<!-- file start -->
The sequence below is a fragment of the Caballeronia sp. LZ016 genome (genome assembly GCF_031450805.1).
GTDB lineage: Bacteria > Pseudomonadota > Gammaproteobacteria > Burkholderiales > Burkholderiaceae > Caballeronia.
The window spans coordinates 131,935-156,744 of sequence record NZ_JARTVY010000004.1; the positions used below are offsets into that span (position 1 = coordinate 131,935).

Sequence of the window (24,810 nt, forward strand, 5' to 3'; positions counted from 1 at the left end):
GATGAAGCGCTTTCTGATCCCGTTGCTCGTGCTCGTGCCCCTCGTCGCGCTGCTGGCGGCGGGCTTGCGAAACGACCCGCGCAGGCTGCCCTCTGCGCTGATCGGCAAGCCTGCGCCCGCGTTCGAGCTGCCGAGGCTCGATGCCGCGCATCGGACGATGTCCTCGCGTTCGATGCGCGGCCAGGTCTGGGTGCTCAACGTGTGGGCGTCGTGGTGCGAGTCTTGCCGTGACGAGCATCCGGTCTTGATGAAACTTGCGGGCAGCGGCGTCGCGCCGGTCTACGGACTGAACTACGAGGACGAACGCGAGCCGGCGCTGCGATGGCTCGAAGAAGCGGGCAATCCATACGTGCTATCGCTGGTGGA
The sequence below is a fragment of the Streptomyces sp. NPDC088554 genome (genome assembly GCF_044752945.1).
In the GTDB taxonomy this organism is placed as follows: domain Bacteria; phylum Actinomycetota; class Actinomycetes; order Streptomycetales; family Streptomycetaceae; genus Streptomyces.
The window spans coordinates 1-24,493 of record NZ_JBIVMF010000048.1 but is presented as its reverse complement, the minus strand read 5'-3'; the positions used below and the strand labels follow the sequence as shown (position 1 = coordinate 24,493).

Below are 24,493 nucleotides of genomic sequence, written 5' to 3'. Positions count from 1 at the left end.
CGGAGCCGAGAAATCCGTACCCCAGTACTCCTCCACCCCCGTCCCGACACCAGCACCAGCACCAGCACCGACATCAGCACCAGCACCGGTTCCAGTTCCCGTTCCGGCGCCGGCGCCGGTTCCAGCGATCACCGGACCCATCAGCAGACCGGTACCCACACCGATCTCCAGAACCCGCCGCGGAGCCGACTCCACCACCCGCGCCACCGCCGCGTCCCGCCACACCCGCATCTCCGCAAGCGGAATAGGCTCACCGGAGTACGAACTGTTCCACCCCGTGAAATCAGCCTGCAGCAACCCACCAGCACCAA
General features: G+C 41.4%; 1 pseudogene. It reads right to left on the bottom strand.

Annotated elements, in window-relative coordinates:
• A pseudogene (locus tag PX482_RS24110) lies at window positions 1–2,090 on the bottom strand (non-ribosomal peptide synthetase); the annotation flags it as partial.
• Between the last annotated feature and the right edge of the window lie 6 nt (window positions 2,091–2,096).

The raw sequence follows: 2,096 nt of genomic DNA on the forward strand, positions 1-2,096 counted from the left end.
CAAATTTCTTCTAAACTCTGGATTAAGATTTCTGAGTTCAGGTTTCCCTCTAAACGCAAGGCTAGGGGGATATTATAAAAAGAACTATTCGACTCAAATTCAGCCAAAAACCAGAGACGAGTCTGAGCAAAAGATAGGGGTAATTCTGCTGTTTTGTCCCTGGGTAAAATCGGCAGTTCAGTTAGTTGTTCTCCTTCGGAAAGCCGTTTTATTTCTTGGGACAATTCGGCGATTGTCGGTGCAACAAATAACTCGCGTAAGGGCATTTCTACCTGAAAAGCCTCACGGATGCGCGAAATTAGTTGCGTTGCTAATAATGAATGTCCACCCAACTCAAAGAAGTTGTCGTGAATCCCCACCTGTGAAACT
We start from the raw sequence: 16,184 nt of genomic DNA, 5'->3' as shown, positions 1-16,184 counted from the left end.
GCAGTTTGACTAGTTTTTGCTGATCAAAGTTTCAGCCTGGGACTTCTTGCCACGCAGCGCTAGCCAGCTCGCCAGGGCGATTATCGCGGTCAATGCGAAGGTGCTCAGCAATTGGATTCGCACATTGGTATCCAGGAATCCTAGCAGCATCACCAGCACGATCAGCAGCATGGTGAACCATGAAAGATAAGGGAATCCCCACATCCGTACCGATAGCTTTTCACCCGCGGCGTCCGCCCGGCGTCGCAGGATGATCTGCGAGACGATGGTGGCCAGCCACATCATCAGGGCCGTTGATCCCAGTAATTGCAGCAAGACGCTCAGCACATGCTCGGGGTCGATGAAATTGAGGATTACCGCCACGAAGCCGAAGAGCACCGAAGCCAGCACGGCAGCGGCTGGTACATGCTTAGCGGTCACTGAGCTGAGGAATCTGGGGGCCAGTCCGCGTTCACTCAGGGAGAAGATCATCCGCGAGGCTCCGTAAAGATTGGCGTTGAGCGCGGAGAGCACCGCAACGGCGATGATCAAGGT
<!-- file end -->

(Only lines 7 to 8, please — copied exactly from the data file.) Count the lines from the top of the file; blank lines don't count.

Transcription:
In the GTDB taxonomy this organism is placed as follows: domain Bacteria; phylum Actinomycetota; class Actinomycetes; order Streptomycetales; family Streptomycetaceae; genus Streptomyces.
The window spans coordinates 1-24,493 of record NZ_JBIVMF010000048.1 but is presented as its reverse complement, the minus strand read 5'-3'; the positions used below and the strand labels follow the sequence as shown (position 1 = coordinate 24,493).